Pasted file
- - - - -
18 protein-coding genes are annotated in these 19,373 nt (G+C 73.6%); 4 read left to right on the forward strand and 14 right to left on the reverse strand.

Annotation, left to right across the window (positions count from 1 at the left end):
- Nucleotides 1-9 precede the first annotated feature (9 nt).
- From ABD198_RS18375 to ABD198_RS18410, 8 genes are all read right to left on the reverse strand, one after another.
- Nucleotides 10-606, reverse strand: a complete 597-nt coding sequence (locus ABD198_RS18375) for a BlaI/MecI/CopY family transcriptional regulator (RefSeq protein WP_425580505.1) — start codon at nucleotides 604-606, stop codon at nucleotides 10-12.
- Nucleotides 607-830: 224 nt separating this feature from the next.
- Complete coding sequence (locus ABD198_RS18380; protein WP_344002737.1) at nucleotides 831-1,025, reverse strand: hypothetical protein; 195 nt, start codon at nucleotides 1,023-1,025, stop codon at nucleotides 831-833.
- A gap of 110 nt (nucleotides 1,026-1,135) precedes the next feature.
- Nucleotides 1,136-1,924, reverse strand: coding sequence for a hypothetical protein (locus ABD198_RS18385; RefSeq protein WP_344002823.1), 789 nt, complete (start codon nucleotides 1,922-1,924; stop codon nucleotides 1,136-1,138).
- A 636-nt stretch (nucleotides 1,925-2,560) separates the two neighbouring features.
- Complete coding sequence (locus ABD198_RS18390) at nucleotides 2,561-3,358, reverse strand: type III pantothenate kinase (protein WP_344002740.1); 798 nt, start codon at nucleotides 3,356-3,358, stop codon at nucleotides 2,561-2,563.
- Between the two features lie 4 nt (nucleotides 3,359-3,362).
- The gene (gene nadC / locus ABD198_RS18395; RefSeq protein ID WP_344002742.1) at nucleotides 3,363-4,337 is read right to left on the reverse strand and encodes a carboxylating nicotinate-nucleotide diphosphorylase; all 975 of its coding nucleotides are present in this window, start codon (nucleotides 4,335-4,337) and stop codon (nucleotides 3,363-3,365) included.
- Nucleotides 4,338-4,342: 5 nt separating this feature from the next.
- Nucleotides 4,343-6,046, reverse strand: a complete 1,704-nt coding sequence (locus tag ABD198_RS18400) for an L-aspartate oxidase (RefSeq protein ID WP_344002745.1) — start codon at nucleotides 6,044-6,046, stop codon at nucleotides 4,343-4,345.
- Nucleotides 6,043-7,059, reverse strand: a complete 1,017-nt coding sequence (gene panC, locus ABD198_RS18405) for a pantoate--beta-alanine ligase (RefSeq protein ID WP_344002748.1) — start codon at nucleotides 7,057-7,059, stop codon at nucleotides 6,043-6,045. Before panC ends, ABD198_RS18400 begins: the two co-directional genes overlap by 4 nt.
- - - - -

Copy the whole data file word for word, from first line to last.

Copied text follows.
18 protein-coding genes are annotated in these 19,373 nt (G+C 73.6%); 4 read left to right on the forward strand and 14 right to left on the reverse strand.

Annotation, left to right across the window (positions count from 1 at the left end):
- Nucleotides 1-9 precede the first annotated feature (9 nt).
- From ABD198_RS18375 to ABD198_RS18410, 8 genes are all read right to left on the reverse strand, one after another.
- Nucleotides 10-606, reverse strand: a complete 597-nt coding sequence (locus ABD198_RS18375) for a BlaI/MecI/CopY family transcriptional regulator (RefSeq protein WP_425580505.1) — start codon at nucleotides 604-606, stop codon at nucleotides 10-12.
- Nucleotides 607-830: 224 nt separating this feature from the next.
- Complete coding sequence (locus ABD198_RS18380; protein WP_344002737.1) at nucleotides 831-1,025, reverse strand: hypothetical protein; 195 nt, start codon at nucleotides 1,023-1,025, stop codon at nucleotides 831-833.
- A gap of 110 nt (nucleotides 1,026-1,135) precedes the next feature.
- Nucleotides 1,136-1,924, reverse strand: coding sequence for a hypothetical protein (locus ABD198_RS18385; RefSeq protein WP_344002823.1), 789 nt, complete (start codon nucleotides 1,922-1,924; stop codon nucleotides 1,136-1,138).
- A 636-nt stretch (nucleotides 1,925-2,560) separates the two neighbouring features.
- Complete coding sequence (locus ABD198_RS18390) at nucleotides 2,561-3,358, reverse strand: type III pantothenate kinase (protein WP_344002740.1); 798 nt, start codon at nucleotides 3,356-3,358, stop codon at nucleotides 2,561-2,563.
- Between the two features lie 4 nt (nucleotides 3,359-3,362).
- The gene (gene nadC / locus ABD198_RS18395; RefSeq protein ID WP_344002742.1) at nucleotides 3,363-4,337 is read right to left on the reverse strand and encodes a carboxylating nicotinate-nucleotide diphosphorylase; all 975 of its coding nucleotides are present in this window, start codon (nucleotides 4,335-4,337) and stop codon (nucleotides 3,363-3,365) included.
- Nucleotides 4,338-4,342: 5 nt separating this feature from the next.
- Nucleotides 4,343-6,046, reverse strand: a complete 1,704-nt coding sequence (locus tag ABD198_RS18400) for an L-aspartate oxidase (RefSeq protein ID WP_344002745.1) — start codon at nucleotides 6,044-6,046, stop codon at nucleotides 4,343-4,345.
- Nucleotides 6,043-7,059, reverse strand: a complete 1,017-nt coding sequence (gene panC, locus ABD198_RS18405) for a pantoate--beta-alanine ligase (RefSeq protein ID WP_344002748.1) — start codon at nucleotides 7,057-7,059, stop codon at nucleotides 6,043-6,045. Before panC ends, ABD198_RS18400 begins: the two co-directional genes overlap by 4 nt.